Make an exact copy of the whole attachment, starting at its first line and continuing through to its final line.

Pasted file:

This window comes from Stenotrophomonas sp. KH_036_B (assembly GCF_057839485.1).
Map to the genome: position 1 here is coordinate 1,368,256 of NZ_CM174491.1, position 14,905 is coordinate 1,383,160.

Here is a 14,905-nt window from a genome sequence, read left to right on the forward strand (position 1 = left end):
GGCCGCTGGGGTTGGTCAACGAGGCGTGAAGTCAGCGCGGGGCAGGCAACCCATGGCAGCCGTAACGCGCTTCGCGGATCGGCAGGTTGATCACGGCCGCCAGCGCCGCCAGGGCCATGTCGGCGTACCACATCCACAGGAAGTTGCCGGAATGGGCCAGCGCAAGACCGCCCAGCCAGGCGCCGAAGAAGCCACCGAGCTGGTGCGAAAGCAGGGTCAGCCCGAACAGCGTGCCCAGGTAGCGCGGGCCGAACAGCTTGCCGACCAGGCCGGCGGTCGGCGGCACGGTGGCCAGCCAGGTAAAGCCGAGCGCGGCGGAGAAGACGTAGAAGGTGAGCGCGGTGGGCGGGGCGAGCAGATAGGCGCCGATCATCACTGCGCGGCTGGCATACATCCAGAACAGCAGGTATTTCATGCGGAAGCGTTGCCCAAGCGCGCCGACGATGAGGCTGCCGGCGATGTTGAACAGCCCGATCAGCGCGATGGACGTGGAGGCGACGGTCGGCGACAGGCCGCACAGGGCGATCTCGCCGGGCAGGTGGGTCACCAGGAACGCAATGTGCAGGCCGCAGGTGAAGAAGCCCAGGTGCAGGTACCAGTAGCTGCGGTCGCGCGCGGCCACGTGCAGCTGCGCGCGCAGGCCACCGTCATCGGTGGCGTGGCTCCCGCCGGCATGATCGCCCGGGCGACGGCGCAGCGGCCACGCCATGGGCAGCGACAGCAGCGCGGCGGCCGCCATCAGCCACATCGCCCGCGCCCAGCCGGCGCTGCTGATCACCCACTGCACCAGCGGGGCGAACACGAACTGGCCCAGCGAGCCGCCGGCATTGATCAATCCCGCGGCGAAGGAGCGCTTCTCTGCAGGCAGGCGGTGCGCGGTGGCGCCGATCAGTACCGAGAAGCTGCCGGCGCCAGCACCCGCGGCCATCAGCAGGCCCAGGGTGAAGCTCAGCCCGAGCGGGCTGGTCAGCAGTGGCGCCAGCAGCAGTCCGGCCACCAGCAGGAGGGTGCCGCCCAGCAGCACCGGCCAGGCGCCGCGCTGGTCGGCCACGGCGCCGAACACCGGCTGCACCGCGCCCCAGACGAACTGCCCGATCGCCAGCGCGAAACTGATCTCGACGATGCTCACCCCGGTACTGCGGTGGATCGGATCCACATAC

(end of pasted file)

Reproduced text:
This window comes from Stenotrophomonas sp. KH_036_B (assembly GCF_057839485.1).
Map to the genome: position 1 here is coordinate 1,368,256 of NZ_CM174491.1, position 14,905 is coordinate 1,383,160.

Here is a 14,905-nt window from a genome sequence, read left to right on the forward strand (position 1 = left end):
GGCCGCTGGGGTTGGTCAACGAGGCGTGAAGTCAGCGCGGGGCAGGCAACCCATGGCAGCCGTAACGCGCTTCGCGGATCGGCAGGTTGATCACGGCCGCCAGCGCCGCCAGGGCCATGTCGGCGTACCACATCCACAGGAAGTTGCCGGAATGGGCCAGCGCAAGACCGCCCAGCCAGGCGCCGAAGAAGCCACCGAGCTGGTGCGAAAGCAGGGTCAGCCCGAACAGCGTGCCCAGGTAGCGCGGGCCGAACAGCTTGCCGACCAGGCCGGCGGTCGGCGGCACGGTGGCCAGCCAGGTAAAGCCGAGCGCGGCGGAGAAGACGTAGAAGGTGAGCGCGGTGGGCGGGGCGAGCAGATAGGCGCCGATCATCACTGCGCGGCTGGCATACATCCAGAACAGCAGGTATTTCATGCGGAAGCGTTGCCCAAGCGCGCCGACGATGAGGCTGCCGGCGATGTTGAACAGCCCGATCAGCGCGATGGACGTGGAGGCGACGGTCGGCGACAGGCCGCACAGGGCGATCTCGCCGGGCAGGTGGGTCACCAGGAACGCAATGTGCAGGCCGCAGGTGAAGAAGCCCAGGTGCAGGTACCAGTAGCTGCGGTCGCGCGCGGCCACGTGCAGCTGCGCGCGCAGGCCACCGTCATCGGTGGCGTGGCTCCCGCCGGCATGATCGCCCGGGCGACGGCGCAGCGGCCACGCCATGGGCAGCGACAGCAGCGCGGCGGCCGCCATCAGCCACATCGCCCGCGCCCAGCCGGCGCTGCTGATCACCCACTGCACCAGCGGGGCGAACACGAACTGGCCCAGCGAGCCGCCGGCATTGATCAATCCCGCGGCGAAGGAGCGCTTCTCTGCAGGCAGGCGGTGCGCGGTGGCGCCGATCAGTACCGAGAAGCTGCCGGCGCCAGCACCCGCGGCCATCAGCAGGCCCAGGGTGAAGCTCAGCCCGAGCGGGCTGGTCAGCAGTGGCGCCAGCAGCAGTCCGGCCACCAGCAGGAGGGTGCCGCCCAGCAGCACCGGCCAGGCGCCGCGCTGGTCGGCCACGGCGCCGAACACCGGCTGCACCGCGCCCCAGACGAACTGCCCGATCGCCAGCGCGAAACTGATCTCGACGATGCTCACCCCGGTACTGCGGTGGATCGGATCCACATAC